Monday, September 1

Dog day

Greetings. Today is typically called "dog day" by many people and guide dog schools, since it's the day that you get your dog. The day itself, such as Sunday, Monday, or Wednesday, can vary among different schools, but the dog day concept remains the same. But, before I get to what kind of dog I have, let me mention a few things about this morning.

We had another town juno walk this morning, this time not using any commands with the trainer and more for the trainer to observe more of the walking speed an dpull from the harness. We also did some talking. At that time, he said he had a Lab and a couple of shepherds in mind for me. He demonstrated that the Lab was better about stopping and starting and guiding around obsticles, but all the dogs would handle the environment I work in very well. I mean the training center environment with canes everywhere, people always coming and going, and other things. He said that everything about the environment I work in says to not put a shepherd in it, however there are some that do well and are of the right temperament, of calm and laid back and not likely to be aggressive toward people.

I was the first to go out on the juno walk, so it was fun comparing notes with the other people in my small group, and hearing and sharing what we talked about with the trainer. We got back to the school about 9:40, and we were told to occupy ourselves until noon when we would have lunch. At the time, that was hard to imagine just how I would pass the 2 plus hours before lunch, but it passed easily. Meanwhile, the trainers were having their own little meeting with each other and the training supervisor to make sure all the matches were made right. We later learned that somewhere between 10 and 1, all 20 dogs would be bathed to be sparkling ready for us to meet later.

Lunch was an exciting time with anxious students and lots of comments that this would be our last quiet meal, since Monday's dinner would be the first meal that we can bring our dogs to. We were told that we should be in our rooms by 1:15 and wait for the trainer to come tell us to meet them in a nearby lounge.

When my time came, I took my leash and went down to the lounge and sat in a chair to wait for the trainer and new dog to come back. A few minutes later, they did. My trainer then told me the dog's name (which I'll leave you in suspense about for now), and then described it to me. I got a female German Shepherd that looks something like this: she has tan on her head, legs, chest, and hind quarters; a sable strip going down her back; a salt and pepper spot on her neck, and black markings and black circles around her eyes. I'm told that she looks just like a Shepherd should look.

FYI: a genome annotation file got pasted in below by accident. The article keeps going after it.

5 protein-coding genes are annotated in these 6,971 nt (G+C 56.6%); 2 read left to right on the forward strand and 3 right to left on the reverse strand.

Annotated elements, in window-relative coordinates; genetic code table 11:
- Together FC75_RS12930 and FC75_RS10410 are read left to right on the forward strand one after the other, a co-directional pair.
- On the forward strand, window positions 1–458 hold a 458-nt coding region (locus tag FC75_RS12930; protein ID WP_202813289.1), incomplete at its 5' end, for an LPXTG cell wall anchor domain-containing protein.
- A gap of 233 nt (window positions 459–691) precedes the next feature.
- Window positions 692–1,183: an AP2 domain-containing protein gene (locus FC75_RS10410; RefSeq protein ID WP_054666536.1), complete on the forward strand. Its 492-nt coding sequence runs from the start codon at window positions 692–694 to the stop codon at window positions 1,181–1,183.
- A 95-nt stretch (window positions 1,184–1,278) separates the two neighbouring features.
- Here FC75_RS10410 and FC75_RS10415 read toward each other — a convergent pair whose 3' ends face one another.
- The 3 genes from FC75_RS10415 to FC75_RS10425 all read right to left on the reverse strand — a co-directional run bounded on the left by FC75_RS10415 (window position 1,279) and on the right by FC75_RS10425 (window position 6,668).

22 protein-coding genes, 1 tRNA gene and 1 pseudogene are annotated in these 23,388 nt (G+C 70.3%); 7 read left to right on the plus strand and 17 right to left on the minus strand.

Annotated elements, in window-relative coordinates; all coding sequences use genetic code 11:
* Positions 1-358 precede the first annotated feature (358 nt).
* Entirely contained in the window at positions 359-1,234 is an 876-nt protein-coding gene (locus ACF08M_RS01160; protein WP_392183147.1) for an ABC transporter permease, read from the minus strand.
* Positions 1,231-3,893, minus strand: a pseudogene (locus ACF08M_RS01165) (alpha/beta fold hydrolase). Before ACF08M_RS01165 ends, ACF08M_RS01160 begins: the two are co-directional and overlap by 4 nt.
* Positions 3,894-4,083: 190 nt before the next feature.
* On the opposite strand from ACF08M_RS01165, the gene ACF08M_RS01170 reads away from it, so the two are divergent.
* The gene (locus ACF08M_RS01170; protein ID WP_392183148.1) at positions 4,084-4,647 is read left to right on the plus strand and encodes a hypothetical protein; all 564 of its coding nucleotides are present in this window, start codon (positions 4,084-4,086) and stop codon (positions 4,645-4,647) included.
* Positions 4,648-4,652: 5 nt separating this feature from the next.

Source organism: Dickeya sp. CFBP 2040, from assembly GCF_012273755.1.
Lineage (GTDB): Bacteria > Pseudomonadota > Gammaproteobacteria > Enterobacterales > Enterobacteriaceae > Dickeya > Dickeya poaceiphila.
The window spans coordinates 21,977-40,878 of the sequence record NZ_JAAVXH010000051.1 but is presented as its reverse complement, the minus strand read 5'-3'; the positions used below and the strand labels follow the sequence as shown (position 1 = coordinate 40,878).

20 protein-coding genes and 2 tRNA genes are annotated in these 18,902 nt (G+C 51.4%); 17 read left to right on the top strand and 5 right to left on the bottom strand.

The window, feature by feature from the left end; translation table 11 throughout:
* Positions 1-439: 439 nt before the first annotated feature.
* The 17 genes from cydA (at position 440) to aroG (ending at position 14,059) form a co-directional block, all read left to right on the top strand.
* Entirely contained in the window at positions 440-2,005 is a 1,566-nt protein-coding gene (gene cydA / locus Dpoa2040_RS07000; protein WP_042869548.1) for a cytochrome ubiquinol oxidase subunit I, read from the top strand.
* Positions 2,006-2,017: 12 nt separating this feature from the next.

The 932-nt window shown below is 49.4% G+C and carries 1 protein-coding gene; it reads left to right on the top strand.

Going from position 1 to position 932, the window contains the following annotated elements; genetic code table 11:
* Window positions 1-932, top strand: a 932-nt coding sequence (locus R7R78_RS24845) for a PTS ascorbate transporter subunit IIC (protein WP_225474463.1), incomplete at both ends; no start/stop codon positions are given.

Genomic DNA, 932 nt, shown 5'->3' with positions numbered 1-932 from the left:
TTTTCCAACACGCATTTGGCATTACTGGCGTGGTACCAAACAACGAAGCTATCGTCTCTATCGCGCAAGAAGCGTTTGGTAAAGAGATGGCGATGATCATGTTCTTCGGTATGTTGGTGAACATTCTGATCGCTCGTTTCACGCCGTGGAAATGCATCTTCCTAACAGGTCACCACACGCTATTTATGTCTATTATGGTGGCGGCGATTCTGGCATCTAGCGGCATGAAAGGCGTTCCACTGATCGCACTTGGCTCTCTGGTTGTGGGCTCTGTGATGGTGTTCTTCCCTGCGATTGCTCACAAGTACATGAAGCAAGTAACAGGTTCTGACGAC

We went back to my room and I had some time to get to know her. She comes up past my knees, where my first guide, Tony, just came to my knees. I think that she's about 25 inches at the shoulder. A short time later, we went out on the Leisure Path, which is a third of a mile loop that goes close to the front of the property. This was more for the dog to burn off energy, however we were allowed to put them in harness and work them on the path. This is also because there's not much to the path, aside from a few turns and a couple of steps here and there, so there's not much for the dog to have to worry about when guiding. Or, as some may say, there's not much challenge for them on the path. I was told to not expect much regarding guiding, in other words, don't expect her to guide real well, since this path isn't much of a challenge for her. Later we'll take the path for exercise I'm sure, but now it's mainly for her to burn off some cooped up energy in my bedroom. Tomorrow we'll go out on a real walk in town where she'll be doing more formal guiding. Not hard guiding since much of it will be in a long straight line, but more guiding than she did today. And, we can't use our dogs for guiding inside the house, or the building, until Wendesday's dinner.

Over all, I like my dog. The parts I'm not sure of are more on my part since I haven't worked a dog in harness in 9 years. Most people seem to have a shorter break in between their dogs, like a month or two, or less. It looks like things are working out so far for her and me. She's already done a few things that the trainers have been amazed at, such as putting a paw twice on my chest this afternoon. The trainer said that this means she's comfortable with me. She's also very calm, which I'm told is because she's picking up on my calmness. Even now as I write this, she's lying quietly under the desk. She pops up every so often from restlessness or because she might smell another dog or person, but she's mainly just hanging out.

Tomorrow we'll have the first couple of walks in town when guiding, and I'm looking forward to those, to see how her guiding is. Not much else to report on. Until then.


  1. Congratulations on your new dog! I didn't know shephards would give their person paws. I thought that was a lab or cross behavior. May you and Nameless have many years of happy partnership together.

  2. Darragh9:42 AM

    Wain, Would you mind if I re-posted your guide dog related entries on my blog? I particularly like reading about others experiences training with a guide dog but I'm particularly interested in yours as the school your attending does things much differently than we do in Ireland. I think others who read my blog would also be interested. Pluss, it would be a good connection to your blog.

  3. Dara, certainly you can post my blog on yours. I think it would be interesting for those across the pond to read about how guiding is done in a United States school, much less the school that was the pioneer of guide dog work in America,.